Hamilton firefighters have responded to 21 fires at vacant buildings in the city so far this year — including two over the weekend — which is just six fewer than for all of 2012, according to fire department records.
Fires in vacant or abandoned buildings have been a matter of increasing concern for city officials as the economy has struggled. Some areas of the city have been plagued by homeless individuals or drug users squatting at vacant homes and inadvertently starting fires, fire officials said.
Twenty-seven of the 103 structure fire calls in 2012, or roughly 26 percent, were to vacant buildings, according to fire records. That’s nearly four times the national average.
According to the U.S. Fire Administration, 7 percent of all residential building fires nationwide are at vacant structures. The federal agency estimated there is an average of 28,000 vacant residential building fires reported by U.S. fire departments each year. These fires account for an average of 45 deaths, 225 injuries and $900 million in property losses annually.
Roughly 37 percent of all vacant structure fires reported are intentionally set, according to the USFA.
Hamilton Fire Investigator Tom Angst said Monday that both fires — at 507 S. Martin Luther King Boulevard on Friday night and early Sunday morning at 431 Charles St. — are suspicious. The Martin Luther King property, a three-unit apartment building, was also damaged by fire in October and had been boarded up for months.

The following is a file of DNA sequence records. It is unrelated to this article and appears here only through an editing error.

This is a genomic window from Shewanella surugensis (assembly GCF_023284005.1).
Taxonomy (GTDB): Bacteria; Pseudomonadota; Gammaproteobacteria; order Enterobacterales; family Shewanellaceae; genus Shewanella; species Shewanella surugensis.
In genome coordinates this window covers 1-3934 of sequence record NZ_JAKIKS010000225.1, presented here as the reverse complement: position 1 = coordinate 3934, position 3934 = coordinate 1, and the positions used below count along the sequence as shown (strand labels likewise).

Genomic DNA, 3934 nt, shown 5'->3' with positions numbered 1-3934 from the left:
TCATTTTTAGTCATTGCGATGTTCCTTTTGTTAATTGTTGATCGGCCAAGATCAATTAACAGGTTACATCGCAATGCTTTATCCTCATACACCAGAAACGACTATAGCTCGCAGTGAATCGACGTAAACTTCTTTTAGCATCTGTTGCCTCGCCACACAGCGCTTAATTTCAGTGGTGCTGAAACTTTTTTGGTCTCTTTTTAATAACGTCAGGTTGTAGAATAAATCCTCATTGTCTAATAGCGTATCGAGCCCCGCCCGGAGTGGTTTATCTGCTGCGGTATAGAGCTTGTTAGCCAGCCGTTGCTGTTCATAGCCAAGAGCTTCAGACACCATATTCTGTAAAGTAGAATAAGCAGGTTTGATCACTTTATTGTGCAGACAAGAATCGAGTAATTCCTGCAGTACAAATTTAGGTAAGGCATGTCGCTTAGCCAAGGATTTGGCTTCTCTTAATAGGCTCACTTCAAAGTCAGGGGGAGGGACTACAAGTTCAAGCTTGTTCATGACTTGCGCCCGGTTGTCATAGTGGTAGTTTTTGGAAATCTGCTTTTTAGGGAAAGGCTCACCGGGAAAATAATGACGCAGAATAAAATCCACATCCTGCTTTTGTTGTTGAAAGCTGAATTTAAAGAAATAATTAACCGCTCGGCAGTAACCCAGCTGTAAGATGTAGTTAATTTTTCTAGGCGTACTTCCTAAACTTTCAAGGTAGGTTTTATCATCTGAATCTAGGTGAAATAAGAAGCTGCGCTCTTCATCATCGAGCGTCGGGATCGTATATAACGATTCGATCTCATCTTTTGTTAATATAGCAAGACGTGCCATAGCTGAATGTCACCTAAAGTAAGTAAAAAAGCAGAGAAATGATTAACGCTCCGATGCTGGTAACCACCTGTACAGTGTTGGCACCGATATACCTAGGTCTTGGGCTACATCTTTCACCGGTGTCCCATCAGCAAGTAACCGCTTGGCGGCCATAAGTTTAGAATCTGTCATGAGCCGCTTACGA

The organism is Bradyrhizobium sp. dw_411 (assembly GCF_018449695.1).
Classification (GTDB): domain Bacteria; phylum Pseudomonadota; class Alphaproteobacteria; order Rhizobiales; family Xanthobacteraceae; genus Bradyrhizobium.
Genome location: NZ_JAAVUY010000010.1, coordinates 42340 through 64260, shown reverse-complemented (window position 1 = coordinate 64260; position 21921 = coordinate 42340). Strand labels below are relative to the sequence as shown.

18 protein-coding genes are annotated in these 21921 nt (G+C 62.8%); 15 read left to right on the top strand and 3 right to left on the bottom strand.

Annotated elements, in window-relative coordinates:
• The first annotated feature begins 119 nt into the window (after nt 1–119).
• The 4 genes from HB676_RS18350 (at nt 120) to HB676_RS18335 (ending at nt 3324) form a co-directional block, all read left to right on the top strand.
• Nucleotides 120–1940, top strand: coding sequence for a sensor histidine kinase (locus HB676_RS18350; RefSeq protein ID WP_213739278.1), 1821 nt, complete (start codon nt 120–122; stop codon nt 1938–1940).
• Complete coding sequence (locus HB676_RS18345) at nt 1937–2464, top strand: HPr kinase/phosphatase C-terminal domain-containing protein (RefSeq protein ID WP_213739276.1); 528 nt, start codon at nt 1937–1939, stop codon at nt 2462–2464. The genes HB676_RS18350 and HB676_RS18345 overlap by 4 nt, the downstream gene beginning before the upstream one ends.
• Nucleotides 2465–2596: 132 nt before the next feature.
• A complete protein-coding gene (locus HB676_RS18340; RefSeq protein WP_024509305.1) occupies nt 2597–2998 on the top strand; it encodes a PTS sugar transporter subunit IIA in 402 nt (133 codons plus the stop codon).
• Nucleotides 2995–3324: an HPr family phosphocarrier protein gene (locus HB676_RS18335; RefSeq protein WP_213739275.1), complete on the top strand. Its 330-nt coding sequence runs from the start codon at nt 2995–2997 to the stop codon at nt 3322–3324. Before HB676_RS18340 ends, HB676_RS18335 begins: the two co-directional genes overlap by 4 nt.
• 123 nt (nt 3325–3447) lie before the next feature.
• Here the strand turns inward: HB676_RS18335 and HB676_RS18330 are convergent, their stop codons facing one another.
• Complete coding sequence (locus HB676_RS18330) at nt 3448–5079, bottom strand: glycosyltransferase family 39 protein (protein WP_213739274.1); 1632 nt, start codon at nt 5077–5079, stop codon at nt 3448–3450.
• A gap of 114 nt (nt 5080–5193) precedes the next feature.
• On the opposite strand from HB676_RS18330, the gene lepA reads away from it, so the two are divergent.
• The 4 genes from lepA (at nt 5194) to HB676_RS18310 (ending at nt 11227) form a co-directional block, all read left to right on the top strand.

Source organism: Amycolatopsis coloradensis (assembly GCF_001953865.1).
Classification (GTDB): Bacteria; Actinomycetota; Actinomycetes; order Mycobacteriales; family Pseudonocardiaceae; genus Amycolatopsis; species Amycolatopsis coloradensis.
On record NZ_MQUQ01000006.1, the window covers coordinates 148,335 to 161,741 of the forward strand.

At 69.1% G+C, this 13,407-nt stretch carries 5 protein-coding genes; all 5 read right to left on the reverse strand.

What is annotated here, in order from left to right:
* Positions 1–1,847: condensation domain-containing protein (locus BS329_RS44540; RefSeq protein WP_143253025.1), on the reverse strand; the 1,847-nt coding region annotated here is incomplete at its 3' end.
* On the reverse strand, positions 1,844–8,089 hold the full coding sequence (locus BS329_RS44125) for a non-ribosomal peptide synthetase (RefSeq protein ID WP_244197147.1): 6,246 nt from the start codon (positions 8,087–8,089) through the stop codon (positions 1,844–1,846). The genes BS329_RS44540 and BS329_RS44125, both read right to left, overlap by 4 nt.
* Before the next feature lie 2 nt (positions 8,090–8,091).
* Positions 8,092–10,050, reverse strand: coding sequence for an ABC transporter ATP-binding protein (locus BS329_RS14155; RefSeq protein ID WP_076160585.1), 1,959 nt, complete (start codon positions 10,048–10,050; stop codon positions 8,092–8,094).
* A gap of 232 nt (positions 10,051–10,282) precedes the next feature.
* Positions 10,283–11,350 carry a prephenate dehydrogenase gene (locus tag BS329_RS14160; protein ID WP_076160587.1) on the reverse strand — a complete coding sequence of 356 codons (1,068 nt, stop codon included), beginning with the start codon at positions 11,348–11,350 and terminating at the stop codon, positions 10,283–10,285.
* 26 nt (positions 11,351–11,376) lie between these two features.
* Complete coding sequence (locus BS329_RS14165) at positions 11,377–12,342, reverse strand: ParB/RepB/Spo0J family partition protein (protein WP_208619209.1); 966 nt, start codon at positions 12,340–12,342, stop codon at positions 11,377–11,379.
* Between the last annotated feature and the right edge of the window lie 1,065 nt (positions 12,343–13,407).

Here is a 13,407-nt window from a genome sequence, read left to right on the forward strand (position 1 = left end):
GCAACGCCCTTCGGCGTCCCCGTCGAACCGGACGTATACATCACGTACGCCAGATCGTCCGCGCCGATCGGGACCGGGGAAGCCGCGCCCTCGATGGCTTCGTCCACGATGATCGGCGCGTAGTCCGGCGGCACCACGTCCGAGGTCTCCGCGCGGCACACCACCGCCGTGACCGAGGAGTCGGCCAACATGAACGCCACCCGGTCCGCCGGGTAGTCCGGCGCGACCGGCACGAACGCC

“They were vacant homes with no utilities, so there had to be some type of human interaction,” Angst said. “Usually when we run into something like that, it is people lighting a fire to keep warm. I don’t think that was needed over the weekend.”
Both buildings are owned by Stanley D. Gregg, according to the Butler County Auditor’s Office. Angst said the owner did not have insurance on the Martin Luther King property, and he suspects the same of the building on Charles Street.
Damage estimate for the Friday night fire is $40,000 and $15,000 for the Sunday morning fire.
Gregg could not be reached for comment Monday.
The city has been trying to battle this problem in the past year through the Butler County Land Bank program. With the help of more than $1 million in state and federal funding, Hamilton has acquired more than 100 parcels of land — some of which contained foreclosed properties that have been vacant for some time and have been the source of fires, crime and other neighborhood nuisances — for the purpose of bulldozing them.
Deputy City Manager Hillary Stevenson said the city also tries to use its nuisance abatement program to address eyesores and vacant, dilapidated properties.
Fires at vacant structures can be more dangerous because they are often dilapidated and unstable inside, Stevenson said.
“Anytime there are abandoned properties, residents and first responders are subject to some risk,” she said, noting there is also risk to adjacent homes.
Those with information about either of this past weekend’s fires are asked to call Angst at 513-785-7500.
Staff Writer Ed Richter contributed to this report.